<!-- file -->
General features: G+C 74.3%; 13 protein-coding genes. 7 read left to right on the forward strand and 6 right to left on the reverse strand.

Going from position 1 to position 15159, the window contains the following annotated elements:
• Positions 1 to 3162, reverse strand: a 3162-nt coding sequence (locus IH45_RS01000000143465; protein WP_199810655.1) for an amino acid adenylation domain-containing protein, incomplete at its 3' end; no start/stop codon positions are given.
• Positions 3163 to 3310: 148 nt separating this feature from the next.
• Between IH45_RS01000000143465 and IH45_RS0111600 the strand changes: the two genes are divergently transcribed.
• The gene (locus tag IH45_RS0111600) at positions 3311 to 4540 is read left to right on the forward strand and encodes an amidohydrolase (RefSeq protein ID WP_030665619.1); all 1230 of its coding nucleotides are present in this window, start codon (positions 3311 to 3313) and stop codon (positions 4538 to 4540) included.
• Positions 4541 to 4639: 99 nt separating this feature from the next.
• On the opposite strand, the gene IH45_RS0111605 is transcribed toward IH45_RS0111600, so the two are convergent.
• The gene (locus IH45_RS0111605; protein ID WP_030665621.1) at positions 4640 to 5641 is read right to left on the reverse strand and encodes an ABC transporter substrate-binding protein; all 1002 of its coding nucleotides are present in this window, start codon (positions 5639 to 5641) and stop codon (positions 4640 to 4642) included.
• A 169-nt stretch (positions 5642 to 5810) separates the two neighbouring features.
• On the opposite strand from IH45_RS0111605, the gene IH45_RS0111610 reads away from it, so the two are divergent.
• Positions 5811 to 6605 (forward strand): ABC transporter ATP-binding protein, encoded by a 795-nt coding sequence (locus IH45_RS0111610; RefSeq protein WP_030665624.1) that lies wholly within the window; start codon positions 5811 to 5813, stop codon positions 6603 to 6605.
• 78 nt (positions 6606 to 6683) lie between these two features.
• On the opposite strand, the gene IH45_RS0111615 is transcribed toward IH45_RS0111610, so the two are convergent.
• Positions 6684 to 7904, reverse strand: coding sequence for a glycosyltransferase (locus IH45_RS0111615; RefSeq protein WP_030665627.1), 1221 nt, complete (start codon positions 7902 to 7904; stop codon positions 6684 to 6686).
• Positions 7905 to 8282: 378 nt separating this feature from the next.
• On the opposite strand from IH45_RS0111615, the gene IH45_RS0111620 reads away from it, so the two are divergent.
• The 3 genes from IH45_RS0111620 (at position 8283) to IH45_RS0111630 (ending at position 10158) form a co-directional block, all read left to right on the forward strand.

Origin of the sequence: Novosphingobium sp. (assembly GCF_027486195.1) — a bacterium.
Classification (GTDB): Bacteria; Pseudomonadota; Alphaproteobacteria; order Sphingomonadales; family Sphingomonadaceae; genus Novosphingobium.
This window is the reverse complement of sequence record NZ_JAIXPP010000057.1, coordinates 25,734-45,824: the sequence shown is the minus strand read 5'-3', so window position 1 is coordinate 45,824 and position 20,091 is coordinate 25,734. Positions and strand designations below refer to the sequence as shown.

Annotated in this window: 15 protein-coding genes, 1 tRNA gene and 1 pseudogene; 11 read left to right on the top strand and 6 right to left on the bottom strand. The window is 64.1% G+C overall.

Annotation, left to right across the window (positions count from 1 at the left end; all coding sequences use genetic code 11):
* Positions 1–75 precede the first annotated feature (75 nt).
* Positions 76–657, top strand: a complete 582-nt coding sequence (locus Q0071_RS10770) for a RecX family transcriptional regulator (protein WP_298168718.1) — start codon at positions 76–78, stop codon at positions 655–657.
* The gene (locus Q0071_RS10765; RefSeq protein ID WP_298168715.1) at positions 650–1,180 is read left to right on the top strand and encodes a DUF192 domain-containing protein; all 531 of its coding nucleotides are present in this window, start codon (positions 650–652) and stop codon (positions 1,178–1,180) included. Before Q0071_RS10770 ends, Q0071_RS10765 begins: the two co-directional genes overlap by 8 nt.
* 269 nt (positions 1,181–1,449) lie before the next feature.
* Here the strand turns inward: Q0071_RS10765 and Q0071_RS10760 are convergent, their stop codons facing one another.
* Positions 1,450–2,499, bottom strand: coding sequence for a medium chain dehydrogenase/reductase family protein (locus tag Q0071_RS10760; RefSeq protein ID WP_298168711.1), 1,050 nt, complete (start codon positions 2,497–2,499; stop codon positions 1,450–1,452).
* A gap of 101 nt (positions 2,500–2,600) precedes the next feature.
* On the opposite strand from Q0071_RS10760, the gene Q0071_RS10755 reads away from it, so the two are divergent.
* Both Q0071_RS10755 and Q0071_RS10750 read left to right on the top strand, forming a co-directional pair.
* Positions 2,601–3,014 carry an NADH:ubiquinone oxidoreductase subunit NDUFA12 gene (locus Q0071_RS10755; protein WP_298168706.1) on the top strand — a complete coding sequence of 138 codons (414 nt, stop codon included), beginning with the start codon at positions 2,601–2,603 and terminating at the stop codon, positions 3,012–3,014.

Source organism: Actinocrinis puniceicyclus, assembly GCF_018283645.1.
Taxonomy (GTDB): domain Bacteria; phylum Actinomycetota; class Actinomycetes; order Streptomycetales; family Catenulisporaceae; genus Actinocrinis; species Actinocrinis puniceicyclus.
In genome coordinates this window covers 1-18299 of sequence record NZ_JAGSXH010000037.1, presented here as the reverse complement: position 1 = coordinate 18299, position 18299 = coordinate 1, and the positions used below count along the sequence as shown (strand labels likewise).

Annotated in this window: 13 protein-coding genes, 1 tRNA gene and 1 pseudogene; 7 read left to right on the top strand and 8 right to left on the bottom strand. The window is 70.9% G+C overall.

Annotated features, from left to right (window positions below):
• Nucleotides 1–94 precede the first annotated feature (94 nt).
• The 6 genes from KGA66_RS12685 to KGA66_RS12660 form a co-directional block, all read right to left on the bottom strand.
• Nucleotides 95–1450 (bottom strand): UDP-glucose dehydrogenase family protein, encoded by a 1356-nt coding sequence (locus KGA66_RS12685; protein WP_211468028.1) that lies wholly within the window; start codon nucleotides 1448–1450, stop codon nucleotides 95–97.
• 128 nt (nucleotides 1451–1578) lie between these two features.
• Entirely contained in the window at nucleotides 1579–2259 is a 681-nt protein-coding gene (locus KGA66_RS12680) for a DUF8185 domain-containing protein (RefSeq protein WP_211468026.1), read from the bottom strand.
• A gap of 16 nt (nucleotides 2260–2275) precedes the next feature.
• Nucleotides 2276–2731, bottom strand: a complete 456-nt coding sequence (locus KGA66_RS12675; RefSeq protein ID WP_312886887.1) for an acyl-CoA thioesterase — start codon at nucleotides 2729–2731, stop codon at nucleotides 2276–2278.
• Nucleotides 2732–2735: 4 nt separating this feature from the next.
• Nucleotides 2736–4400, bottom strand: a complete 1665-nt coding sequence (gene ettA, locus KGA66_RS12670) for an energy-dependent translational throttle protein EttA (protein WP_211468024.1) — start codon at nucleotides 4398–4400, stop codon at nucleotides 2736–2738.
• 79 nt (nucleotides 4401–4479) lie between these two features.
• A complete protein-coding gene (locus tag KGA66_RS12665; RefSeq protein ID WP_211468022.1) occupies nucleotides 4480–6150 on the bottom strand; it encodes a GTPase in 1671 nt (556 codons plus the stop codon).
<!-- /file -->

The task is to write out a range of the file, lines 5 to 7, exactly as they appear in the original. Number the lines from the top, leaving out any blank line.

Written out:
• Between IH45_RS01000000143465 and IH45_RS0111600 the strand changes: the two genes are divergently transcribed.
• The gene (locus tag IH45_RS0111600) at positions 3311 to 4540 is read left to right on the forward strand and encodes an amidohydrolase (RefSeq protein ID WP_030665619.1); all 1230 of its coding nucleotides are present in this window, start codon (positions 3311 to 3313) and stop codon (positions 4538 to 4540) included.
• Positions 4541 to 4639: 99 nt separating this feature from the next.